The Public Works Department (PWD) of Malaysia, through its Centre of Excellence for Engineering and Technology (CREATE), is studying road pavement technology utilizing asphalt from waste plastic and latex, in its effort to reduce maintenance costs of retarring conventional asphalts roads which are prone to pothole formation across the country. Two sites of road stretches in Temerloh, Pahang and Chukai, Terengganu, have been involved in the study.
At the Temerloh site, a lane of 175m was paved with a mixture of plastic waste and asphalt, while another stretch of 645m was paved with latex asphalt in September 2017. Three types of paving materials were used at the Kemaman site resurfacing work completed in October 2018, with waste plastic asphalt covering a 615m stretch of road, latex asphalt over a 990m stretch of road, and another 1,330m stretch of road paved by latex mastic asphalt. The study is expected to be concluded after two years of monitoring, but thus far according to PWD the initial observation is positive.
The department is said to be taking the lead from India, which has started to use plastic as an additional component when retarring roads for the past 15 years and found that these roads, currently stretching to about 25,000km across India, are more resilient than the conventional asphalt-paved roads. Indonesia was reported to have started with a similar study in 2017 in Bali. Based on PWD’s account around 2% of the kind of plastic waste generated in Malaysia is usable for the road paving industry, and the country would need to import such waste from countries like Australia and the United Kingdom if it decides to use waste plastic asphalt as a resurfacing material on a wider scale in the future.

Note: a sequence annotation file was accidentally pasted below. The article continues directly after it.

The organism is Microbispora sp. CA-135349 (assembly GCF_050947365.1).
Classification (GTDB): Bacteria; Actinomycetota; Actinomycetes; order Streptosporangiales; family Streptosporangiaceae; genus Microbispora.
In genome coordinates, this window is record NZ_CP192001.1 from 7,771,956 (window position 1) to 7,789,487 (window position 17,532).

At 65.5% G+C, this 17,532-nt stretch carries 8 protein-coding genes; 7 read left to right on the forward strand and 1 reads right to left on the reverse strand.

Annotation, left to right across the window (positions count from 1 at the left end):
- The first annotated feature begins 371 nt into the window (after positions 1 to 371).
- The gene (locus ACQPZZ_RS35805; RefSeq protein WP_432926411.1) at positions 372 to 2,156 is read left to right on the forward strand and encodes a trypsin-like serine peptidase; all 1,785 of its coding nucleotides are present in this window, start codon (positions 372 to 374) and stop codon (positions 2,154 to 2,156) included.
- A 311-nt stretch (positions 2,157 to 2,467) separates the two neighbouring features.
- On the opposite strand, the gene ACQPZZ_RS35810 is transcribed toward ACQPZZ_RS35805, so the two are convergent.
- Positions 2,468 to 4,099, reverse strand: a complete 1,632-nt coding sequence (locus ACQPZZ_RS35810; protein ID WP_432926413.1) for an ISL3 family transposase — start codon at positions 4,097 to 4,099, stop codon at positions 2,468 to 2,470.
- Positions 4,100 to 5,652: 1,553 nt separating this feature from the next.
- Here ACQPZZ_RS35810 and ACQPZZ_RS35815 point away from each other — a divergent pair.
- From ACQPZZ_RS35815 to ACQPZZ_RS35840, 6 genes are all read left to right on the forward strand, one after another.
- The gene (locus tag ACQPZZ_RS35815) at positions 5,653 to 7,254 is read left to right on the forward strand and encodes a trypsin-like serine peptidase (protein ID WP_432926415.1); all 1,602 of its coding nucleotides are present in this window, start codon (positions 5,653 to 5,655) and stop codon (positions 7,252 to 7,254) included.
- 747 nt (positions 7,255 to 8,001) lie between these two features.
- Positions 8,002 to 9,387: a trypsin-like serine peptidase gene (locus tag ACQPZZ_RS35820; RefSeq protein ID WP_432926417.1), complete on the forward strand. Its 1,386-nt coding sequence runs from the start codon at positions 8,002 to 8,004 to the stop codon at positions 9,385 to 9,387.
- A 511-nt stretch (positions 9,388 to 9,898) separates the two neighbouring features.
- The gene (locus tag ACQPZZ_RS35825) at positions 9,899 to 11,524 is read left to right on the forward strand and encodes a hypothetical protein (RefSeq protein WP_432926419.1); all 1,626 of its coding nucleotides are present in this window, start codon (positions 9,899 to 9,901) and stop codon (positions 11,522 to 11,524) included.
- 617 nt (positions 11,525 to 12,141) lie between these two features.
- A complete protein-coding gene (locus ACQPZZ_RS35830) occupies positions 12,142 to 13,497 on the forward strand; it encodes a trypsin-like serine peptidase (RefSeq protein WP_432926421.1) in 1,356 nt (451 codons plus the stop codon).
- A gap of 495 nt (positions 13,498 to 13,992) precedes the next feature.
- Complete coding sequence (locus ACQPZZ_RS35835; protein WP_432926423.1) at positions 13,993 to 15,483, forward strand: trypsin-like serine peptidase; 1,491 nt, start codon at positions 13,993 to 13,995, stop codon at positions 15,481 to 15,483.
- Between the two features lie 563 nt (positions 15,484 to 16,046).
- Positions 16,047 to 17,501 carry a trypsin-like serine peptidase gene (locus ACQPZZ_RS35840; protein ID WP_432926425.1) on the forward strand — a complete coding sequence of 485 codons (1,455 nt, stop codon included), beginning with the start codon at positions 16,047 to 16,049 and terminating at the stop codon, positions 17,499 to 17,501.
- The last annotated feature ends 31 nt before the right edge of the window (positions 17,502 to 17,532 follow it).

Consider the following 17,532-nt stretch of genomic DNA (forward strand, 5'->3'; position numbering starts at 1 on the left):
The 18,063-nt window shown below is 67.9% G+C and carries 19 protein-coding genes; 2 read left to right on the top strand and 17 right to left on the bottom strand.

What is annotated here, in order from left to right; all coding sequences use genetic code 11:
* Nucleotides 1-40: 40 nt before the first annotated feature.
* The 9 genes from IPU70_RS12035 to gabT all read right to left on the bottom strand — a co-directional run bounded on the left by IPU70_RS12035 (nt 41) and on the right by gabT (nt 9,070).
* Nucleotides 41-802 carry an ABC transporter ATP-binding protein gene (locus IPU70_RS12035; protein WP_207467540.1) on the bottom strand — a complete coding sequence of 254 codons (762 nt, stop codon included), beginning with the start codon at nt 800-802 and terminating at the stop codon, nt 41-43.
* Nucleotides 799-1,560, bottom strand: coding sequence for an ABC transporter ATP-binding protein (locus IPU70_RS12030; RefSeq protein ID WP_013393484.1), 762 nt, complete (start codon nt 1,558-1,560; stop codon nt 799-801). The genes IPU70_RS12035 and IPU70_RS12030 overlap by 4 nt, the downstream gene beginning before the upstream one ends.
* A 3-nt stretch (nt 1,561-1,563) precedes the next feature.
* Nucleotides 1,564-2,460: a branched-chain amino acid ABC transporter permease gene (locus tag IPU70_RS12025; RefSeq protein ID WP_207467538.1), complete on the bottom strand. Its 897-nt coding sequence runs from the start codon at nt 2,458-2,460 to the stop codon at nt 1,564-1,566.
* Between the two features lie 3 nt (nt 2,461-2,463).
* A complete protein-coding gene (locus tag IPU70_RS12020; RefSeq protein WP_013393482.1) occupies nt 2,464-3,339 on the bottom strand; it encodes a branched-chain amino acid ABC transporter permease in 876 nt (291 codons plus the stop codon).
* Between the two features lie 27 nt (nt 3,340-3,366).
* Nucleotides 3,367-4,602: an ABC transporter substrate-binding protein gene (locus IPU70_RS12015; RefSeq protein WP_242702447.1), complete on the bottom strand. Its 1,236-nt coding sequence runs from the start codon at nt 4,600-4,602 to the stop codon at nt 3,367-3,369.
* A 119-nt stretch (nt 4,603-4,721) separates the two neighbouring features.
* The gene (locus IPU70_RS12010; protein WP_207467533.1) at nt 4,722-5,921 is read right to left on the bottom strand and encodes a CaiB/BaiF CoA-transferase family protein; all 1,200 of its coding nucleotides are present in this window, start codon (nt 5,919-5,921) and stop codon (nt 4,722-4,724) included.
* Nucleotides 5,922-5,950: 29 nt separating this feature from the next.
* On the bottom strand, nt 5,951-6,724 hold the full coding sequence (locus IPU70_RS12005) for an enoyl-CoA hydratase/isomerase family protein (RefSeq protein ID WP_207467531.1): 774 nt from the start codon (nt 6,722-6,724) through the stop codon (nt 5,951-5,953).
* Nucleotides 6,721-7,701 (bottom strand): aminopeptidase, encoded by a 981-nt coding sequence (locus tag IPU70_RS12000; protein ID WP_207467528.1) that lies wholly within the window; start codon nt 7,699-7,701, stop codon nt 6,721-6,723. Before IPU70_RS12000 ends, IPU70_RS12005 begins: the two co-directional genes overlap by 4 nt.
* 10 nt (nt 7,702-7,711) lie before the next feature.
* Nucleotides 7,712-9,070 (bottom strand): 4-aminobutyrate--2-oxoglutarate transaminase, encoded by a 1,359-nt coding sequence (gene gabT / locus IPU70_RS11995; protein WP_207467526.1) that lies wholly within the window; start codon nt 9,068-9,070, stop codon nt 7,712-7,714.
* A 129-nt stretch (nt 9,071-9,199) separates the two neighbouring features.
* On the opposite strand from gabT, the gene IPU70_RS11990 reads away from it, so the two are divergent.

(Sources: The Malay Mail; FMT News)